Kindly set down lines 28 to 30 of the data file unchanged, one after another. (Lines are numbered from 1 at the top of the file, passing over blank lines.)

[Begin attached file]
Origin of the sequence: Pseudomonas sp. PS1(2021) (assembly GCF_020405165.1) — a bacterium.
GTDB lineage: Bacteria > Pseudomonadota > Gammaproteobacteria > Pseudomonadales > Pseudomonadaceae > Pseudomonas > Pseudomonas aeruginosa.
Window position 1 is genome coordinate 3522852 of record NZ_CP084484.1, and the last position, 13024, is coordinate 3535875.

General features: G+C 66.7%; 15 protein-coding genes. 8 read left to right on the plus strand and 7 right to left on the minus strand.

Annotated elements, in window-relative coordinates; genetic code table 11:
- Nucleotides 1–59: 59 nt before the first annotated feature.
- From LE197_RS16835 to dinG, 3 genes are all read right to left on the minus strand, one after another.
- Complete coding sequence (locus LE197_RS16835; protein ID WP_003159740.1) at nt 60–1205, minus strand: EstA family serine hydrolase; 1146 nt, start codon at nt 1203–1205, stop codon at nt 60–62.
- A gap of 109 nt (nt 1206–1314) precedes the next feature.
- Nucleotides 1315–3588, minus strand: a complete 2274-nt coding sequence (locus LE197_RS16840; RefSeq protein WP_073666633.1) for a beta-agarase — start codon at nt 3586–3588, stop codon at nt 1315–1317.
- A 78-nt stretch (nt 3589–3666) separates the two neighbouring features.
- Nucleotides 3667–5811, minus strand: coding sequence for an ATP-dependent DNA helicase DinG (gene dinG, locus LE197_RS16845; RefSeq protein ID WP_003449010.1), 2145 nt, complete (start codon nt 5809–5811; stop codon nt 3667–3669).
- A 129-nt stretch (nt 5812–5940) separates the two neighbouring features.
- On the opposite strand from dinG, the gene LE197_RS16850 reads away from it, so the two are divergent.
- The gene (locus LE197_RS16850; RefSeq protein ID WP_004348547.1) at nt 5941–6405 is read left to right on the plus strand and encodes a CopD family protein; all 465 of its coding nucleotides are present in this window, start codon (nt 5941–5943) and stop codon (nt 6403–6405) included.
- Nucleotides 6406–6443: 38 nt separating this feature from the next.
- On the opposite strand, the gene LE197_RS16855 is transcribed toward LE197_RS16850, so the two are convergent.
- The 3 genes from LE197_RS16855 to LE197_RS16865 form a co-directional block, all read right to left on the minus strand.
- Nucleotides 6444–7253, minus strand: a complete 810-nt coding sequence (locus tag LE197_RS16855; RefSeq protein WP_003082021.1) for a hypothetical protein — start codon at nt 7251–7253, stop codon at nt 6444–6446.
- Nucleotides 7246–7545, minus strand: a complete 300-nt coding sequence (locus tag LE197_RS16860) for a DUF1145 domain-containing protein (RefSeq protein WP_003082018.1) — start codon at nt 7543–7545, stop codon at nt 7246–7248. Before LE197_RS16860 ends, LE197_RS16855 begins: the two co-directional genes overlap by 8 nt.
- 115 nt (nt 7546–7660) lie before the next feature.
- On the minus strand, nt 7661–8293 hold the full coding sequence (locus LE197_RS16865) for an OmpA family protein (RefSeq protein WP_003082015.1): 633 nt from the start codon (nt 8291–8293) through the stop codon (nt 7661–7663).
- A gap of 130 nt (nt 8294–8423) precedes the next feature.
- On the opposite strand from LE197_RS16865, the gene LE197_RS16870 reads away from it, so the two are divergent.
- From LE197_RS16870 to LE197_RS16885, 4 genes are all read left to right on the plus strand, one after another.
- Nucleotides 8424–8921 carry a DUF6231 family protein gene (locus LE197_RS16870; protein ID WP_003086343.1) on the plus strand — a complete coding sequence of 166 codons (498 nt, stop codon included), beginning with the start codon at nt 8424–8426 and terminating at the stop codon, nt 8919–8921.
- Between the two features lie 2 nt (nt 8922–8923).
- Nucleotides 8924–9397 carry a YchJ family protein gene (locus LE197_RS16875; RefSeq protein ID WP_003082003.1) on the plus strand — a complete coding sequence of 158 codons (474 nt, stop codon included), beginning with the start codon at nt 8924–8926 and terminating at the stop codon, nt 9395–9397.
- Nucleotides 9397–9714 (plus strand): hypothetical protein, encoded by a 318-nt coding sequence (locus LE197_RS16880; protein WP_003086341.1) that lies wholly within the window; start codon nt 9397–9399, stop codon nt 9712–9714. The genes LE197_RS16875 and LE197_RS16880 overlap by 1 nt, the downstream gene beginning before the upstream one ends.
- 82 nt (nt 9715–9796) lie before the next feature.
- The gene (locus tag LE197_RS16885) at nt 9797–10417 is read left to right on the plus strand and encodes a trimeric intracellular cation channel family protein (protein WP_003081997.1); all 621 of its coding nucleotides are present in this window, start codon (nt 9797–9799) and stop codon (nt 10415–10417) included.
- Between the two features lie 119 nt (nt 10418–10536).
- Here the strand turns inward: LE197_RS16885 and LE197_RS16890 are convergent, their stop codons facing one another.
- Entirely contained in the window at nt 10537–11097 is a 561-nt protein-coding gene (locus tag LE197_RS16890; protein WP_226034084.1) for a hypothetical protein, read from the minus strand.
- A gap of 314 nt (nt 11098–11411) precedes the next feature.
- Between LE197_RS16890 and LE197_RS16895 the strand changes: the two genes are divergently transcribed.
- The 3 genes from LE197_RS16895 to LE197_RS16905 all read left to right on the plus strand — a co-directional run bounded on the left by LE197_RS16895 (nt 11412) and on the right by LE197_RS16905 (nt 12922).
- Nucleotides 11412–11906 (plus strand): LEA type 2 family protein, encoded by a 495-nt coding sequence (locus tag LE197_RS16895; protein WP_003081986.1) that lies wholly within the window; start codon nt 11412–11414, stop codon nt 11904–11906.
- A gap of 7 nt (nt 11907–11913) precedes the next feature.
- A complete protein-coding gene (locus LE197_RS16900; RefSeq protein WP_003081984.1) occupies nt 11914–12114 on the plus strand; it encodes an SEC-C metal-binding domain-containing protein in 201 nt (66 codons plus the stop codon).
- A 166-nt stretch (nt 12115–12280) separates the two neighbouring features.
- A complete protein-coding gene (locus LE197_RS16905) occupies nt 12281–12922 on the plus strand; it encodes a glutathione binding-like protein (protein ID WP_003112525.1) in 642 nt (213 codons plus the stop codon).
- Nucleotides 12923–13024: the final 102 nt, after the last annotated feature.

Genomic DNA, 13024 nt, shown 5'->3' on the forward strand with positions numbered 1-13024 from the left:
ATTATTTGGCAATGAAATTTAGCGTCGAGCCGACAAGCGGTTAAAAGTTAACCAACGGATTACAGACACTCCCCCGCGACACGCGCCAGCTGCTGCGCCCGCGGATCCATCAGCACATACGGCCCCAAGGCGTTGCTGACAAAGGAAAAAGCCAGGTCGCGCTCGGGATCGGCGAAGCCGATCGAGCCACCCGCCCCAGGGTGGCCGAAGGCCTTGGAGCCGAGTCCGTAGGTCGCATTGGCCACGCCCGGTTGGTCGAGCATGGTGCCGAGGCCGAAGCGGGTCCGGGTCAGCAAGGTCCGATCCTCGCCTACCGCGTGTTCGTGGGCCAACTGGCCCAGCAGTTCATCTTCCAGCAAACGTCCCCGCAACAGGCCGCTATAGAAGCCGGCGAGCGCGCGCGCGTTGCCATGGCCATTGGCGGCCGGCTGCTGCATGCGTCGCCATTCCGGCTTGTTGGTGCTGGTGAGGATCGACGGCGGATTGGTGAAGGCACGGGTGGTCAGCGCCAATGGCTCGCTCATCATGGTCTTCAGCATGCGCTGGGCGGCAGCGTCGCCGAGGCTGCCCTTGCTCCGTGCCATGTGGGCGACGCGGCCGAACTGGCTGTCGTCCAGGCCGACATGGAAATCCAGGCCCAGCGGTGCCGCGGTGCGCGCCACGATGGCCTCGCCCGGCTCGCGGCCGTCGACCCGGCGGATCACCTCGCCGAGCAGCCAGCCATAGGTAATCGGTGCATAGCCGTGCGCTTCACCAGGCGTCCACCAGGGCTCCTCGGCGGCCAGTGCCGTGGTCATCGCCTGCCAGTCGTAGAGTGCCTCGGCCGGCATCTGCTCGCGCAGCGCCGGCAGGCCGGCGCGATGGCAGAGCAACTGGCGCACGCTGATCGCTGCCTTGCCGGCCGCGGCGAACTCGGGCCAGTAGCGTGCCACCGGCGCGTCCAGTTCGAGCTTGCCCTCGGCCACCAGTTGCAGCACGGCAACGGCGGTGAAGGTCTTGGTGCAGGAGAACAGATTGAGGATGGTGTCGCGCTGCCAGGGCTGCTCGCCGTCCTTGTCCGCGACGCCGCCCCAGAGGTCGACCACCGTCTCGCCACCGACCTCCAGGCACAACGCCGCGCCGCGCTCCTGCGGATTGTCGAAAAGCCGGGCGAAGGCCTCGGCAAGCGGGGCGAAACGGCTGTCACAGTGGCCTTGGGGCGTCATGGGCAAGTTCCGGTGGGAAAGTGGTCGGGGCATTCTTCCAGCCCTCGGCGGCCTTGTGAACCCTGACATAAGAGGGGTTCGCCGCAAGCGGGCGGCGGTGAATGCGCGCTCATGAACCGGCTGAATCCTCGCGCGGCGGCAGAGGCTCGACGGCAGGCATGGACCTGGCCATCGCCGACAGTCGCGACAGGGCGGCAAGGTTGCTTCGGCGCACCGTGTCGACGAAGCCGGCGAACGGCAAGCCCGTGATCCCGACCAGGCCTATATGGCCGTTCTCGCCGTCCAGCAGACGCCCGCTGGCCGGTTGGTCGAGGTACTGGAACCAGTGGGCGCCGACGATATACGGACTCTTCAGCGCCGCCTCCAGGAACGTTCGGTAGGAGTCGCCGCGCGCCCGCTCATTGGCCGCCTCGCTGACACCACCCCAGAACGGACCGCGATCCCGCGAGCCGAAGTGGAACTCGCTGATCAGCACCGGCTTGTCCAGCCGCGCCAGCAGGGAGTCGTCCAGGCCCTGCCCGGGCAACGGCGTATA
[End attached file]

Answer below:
- Nucleotides 8924–9397 carry a YchJ family protein gene (locus LE197_RS16875; RefSeq protein ID WP_003082003.1) on the plus strand — a complete coding sequence of 158 codons (474 nt, stop codon included), beginning with the start codon at nt 8924–8926 and terminating at the stop codon, nt 9395–9397.
- Nucleotides 9397–9714 (plus strand): hypothetical protein, encoded by a 318-nt coding sequence (locus LE197_RS16880; protein WP_003086341.1) that lies wholly within the window; start codon nt 9397–9399, stop codon nt 9712–9714. The genes LE197_RS16875 and LE197_RS16880 overlap by 1 nt, the downstream gene beginning before the upstream one ends.
- 82 nt (nt 9715–9796) lie before the next feature.